14 October 2014

Agents of SHIELD S2E2 "Heavy Is the Head" proves a show can get better

I was worried that last weeks episode of Agents of SHIELD, "Shadows", was going to be a fluke. I sat through the first season patiently as it got better, but the show never got great - it always suffered from slightly dull characters and slow, plodding dialogue, even as the show got better after the events of Captain America: The Winter Soldier. I was hoping - no, I was basically praying - that Agents of SHIELD could retain the new found quality of "Shadows" for as long as possible.

And it has!

"Heavy is the Head" opens with an exciting pursuit, set immediately after the events of "Shadows". It's a great way to start the episode, throwing the viewers straight into the action - something that season 1 of Agents of SHIELD would most likely have saved for an episode finale. The main plot continues from there, with Agent May in pursuit of Creel after the death of Agent Hartley and Idaho in the car crash at the end of last episode. Meanwhile, Hunter is captured by General Talbot, and coerced into betraying Coulson in exchange for $2 million and a proper burial for Hartley.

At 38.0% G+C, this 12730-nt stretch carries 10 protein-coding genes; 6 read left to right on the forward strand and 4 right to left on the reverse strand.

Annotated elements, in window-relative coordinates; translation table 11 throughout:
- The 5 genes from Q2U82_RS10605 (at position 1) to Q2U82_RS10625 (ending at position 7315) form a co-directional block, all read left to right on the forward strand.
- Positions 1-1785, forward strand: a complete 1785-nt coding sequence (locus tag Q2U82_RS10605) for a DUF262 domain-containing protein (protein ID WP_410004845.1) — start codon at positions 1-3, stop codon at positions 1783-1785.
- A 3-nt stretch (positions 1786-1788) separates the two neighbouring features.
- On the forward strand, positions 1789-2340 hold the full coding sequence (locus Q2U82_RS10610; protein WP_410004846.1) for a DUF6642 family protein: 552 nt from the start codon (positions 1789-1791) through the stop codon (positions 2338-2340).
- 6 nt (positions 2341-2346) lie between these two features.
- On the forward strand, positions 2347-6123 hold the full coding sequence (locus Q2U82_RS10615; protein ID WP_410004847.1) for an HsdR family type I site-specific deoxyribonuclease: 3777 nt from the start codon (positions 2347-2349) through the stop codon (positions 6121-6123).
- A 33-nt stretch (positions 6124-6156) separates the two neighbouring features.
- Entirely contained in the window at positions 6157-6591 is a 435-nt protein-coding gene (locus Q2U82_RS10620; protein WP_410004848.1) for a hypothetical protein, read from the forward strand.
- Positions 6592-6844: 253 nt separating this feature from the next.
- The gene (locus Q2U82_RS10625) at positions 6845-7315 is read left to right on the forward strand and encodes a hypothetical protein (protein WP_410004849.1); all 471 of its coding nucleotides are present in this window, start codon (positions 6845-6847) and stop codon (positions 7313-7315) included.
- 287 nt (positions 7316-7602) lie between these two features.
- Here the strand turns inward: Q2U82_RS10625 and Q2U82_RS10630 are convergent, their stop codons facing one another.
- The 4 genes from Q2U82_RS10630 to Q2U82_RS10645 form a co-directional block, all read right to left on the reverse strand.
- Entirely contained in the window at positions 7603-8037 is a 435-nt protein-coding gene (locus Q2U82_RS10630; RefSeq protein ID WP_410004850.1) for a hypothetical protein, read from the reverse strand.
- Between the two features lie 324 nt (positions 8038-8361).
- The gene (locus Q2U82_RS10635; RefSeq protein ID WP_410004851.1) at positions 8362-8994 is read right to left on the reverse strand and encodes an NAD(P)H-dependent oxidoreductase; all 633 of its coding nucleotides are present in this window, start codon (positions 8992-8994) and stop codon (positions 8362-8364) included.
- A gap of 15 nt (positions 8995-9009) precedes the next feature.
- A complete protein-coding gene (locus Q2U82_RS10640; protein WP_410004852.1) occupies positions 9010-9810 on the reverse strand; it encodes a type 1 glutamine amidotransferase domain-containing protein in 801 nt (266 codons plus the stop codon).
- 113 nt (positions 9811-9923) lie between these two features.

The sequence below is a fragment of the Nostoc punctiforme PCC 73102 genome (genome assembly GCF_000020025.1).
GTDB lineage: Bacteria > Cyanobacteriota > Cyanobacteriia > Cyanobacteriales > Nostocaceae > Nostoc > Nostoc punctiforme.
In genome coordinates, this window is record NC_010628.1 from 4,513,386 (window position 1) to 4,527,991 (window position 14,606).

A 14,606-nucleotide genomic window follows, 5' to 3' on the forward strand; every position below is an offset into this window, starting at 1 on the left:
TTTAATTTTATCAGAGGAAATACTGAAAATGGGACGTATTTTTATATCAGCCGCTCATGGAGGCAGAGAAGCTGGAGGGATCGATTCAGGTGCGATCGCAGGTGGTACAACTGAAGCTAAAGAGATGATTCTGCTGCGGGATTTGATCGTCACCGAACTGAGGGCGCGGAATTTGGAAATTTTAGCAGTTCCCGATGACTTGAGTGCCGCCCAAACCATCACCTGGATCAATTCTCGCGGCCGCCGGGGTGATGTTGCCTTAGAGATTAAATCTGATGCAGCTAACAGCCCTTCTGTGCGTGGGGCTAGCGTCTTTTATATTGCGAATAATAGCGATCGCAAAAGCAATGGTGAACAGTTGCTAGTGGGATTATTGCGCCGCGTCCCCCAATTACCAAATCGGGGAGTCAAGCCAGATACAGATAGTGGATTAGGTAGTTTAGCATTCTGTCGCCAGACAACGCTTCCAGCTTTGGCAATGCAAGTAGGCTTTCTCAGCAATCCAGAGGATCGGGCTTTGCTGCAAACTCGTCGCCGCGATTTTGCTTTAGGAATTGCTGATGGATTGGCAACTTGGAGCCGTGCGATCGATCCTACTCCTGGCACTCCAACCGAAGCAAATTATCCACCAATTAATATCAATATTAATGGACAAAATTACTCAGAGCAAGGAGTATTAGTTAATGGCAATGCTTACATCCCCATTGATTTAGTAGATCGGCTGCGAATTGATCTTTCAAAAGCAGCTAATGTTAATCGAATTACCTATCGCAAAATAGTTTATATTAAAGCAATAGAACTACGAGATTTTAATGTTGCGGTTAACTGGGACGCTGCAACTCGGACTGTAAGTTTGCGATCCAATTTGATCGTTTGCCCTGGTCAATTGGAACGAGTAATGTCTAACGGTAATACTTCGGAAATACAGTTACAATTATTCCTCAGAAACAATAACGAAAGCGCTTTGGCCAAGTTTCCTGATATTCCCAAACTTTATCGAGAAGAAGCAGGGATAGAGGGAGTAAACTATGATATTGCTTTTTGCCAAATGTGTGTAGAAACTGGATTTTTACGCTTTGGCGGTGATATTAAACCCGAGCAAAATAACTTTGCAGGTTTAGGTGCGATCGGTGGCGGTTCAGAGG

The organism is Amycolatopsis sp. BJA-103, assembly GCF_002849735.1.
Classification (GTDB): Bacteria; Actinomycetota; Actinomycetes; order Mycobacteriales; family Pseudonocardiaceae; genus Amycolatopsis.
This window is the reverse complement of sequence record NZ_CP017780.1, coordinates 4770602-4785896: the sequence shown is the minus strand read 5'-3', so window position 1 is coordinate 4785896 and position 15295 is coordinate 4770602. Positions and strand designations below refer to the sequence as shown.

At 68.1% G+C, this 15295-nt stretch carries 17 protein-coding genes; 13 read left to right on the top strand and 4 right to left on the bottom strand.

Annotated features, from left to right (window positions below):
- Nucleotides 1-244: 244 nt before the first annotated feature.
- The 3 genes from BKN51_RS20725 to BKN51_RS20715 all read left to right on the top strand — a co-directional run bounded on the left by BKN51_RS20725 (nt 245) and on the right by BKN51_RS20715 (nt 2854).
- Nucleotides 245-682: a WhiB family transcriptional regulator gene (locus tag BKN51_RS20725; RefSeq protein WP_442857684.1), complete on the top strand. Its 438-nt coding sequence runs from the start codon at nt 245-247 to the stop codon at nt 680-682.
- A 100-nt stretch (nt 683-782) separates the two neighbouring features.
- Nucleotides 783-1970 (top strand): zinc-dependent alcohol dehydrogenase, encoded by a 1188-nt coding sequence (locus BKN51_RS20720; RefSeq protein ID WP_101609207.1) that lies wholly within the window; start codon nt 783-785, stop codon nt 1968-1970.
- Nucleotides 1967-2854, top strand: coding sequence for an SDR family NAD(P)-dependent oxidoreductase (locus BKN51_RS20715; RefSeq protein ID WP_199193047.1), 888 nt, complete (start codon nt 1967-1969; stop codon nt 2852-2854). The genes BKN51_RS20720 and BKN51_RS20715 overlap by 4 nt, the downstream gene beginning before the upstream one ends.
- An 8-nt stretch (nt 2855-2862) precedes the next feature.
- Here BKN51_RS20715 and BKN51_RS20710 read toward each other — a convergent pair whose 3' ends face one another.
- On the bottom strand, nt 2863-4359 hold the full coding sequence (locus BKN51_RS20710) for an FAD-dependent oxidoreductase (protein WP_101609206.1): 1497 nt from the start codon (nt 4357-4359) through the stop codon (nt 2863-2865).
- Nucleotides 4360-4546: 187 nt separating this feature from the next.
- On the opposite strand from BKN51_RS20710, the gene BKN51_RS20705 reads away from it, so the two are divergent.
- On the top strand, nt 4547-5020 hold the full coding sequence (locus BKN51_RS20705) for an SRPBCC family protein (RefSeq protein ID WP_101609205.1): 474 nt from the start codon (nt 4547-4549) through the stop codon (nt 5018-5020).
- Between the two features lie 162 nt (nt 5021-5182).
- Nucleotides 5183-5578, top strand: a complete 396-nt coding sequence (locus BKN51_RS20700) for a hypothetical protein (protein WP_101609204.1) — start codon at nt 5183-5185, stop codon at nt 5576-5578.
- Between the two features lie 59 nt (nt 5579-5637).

13 October 2014

Doctor Who S8E8 "Mummy on the Orient Express" keeps the season on track

After last weeks polarising and yet also really interesting "Kill The Moon", the post-episode teaser for "Mummy on the Orient Express" looked to be a much more fantastical episode that would be rather forgettable in the grand scheme of things, but, more importantly, the first episode of the season without Clara Oswald in it. This seemed to be the start of that part of the season when the Doctor gets to "go it alone" for a while  - similar to how Tennant had several adventures companion-less during his last season.